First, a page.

Hurricane Fly still the one to beat

I’M often told how lucky I am to go to most of the big races in Ireland and England and while I’m always grateful for such advice, I don’t really need it as I already know.

I’M often told how lucky I am to go to most of the big races in Ireland and England and while I’m always grateful for such advice, I don’t really need it as I already know.

But Sunday’s Irish Champion Hurdle at Leopardstown really did underline the point as I and a good crowd were treated to a battle royale between Our Conor and Hurricane Fly with the latter eventually prevailing by a length and a half.

When the winner was headed briefly by the runner-up, I was thinking what a fine effort it was by Our Conor at the tender age of just five to master ‘The Fly’.

However, the champion dug deep under Ruby Walsh to regain the lead and after the race in the hallowed Dublin winner’s enclosure, despite the fact that the winner was an odds-on favourite and a bad result for the bookies, I honestly felt shivers running down my spine as ‘The Fly’ wallowed in the crowd’s appreciation of a true champion.

Sometimes you read in the papers after a great race that there wasn’t a dry eye in the house and while I feel that would be a bit of an exagerration, it wasn’t far off.

The first two home were both trimmed for the English Champion Hurdle at the Cheltenham Festival with ‘The Fly’ currently our 5-2 favourite and Our Conor at 6-1 and whether that famous hill at Prestbury Park will make a difference to the order that they return home, we’ll have to wait and see.

My last word on the day goes to the punter in the Leopardstown toilets who was telling his friend: “I never get that horse [Hurricane Fly] right – the only time I backed him was when he was beaten at Cheltenham.”

Given that he has won 21 of his 24 hurdle starts, I don’t normally do this but it might be a good idea for that particular punter to give up betting on horse racing and concentrate on football or tennis instead!

I was very impressed with Thelobstercatcher when he completed a brace at Fairyhouse on New Year’s Day, when showing great tenacity to hold off Shellys Creek by a short-head, and I think that he can go in again for trainer Pat Fahy in Punchestown’s Grand National Trial on Sunday. Connections were a bit concerned about the heavy ground that day, but they needn’t have worried as jockey David Casey got a fine tune out of him so I wouldn’t think it matters about the surface at the weekend.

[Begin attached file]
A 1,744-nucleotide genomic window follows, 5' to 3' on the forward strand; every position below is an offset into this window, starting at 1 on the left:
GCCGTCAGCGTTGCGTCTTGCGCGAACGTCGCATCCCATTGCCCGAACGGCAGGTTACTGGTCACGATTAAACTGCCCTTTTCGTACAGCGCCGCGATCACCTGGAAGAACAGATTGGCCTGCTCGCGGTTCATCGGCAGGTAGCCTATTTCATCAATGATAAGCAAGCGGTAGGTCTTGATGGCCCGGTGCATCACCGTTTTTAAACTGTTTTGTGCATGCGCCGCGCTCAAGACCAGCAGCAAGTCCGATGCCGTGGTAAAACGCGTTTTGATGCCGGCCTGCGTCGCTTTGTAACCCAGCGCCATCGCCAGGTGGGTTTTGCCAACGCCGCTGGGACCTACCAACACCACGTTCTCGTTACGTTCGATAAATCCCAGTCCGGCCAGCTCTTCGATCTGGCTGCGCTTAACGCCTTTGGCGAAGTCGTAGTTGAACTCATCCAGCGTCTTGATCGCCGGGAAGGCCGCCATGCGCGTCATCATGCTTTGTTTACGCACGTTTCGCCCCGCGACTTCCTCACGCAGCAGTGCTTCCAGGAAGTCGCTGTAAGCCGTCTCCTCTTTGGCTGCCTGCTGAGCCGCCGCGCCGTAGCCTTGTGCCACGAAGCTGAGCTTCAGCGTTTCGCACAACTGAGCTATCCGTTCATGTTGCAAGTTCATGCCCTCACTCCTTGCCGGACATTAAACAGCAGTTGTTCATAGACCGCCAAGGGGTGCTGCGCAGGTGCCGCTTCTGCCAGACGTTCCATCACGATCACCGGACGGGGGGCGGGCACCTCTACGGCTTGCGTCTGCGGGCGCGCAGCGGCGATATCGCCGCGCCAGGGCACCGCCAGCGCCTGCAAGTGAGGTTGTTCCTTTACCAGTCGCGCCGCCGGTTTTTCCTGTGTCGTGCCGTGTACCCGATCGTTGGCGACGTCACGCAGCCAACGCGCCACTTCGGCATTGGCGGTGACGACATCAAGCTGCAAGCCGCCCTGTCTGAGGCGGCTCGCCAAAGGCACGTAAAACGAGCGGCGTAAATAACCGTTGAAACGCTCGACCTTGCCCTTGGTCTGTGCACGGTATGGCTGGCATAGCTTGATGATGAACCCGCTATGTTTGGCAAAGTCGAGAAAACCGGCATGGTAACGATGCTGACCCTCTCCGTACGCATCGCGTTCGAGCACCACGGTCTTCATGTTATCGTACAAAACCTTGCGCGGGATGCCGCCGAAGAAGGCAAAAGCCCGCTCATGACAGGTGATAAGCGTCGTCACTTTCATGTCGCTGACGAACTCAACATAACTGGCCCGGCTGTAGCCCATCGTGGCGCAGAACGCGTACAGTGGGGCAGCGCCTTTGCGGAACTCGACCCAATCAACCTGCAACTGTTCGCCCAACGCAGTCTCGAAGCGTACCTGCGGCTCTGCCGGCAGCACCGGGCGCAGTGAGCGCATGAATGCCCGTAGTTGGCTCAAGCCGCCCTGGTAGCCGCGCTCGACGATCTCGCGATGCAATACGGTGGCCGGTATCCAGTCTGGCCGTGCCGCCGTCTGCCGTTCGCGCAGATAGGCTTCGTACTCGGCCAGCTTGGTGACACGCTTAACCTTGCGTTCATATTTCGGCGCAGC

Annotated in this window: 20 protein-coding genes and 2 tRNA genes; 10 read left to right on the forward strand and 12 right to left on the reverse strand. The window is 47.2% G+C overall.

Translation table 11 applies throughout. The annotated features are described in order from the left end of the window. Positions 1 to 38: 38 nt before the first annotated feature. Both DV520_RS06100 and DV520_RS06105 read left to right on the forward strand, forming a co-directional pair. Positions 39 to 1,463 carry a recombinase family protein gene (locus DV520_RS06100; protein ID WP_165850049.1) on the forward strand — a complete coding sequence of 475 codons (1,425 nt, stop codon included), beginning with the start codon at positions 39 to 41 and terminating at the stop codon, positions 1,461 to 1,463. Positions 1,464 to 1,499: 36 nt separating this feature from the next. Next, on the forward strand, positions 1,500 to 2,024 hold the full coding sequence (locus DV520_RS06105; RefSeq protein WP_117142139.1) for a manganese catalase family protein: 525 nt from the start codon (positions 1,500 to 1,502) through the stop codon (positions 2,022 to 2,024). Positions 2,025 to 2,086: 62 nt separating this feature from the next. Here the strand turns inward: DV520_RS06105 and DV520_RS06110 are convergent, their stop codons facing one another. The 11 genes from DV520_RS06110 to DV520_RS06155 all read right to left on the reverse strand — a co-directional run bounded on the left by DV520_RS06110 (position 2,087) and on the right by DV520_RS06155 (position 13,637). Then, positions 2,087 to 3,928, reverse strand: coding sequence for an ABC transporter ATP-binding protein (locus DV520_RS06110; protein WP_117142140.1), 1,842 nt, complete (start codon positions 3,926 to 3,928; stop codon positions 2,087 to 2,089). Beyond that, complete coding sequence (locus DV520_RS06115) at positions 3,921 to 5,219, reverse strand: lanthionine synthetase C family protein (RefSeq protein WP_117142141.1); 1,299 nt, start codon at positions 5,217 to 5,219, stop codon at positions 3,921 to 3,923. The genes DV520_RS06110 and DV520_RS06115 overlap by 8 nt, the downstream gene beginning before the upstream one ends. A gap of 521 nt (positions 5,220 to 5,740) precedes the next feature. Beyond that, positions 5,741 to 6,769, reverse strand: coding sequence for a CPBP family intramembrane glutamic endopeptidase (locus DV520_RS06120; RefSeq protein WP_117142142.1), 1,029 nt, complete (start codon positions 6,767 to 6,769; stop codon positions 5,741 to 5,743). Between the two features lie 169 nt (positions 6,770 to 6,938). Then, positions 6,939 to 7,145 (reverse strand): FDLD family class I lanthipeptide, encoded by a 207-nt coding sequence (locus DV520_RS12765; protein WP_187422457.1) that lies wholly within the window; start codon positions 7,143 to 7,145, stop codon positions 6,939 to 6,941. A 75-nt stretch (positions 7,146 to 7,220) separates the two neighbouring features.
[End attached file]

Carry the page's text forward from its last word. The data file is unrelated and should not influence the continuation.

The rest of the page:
They also admitted that the Thyestes Chase had always been the dream for this horse, but as he didn’t line up for the Gowran Park feature, this looks like a lovely alternative instead with a possible return to Fairyhouse for the Irish National later on.

Thursday’s maiden hurdle at Thurles could provide an opportunity for the Mouse Morris-trained Spot Fine to deservedly get off the mark after four placings in similar events this season.

Turning to the footy I like the look of Spurs at even money to beat Hull away on Saturday. The home team are doing well in the FA Cup and an away tie in the next round away to Brighton won’t have them quaking in their boots, but their league form is dismal with only one win, albeit a 6-0 demolition of Fulham, in their last nine matches.

In contrast Spurs went out of the cup to a good Arsenal side a few weeks ago but their attractive style of football is reaping dividends in the league and they’ve won their last four matches, including an impressive 2-1 win away at Manchester United which put the heat on David Moyes.


Thursday Thurles 2.35pm Spot Fine

Saturday 3pm Spurs to beat Hull

Sunday Punchestown 4.10pm Thelobstercatcher

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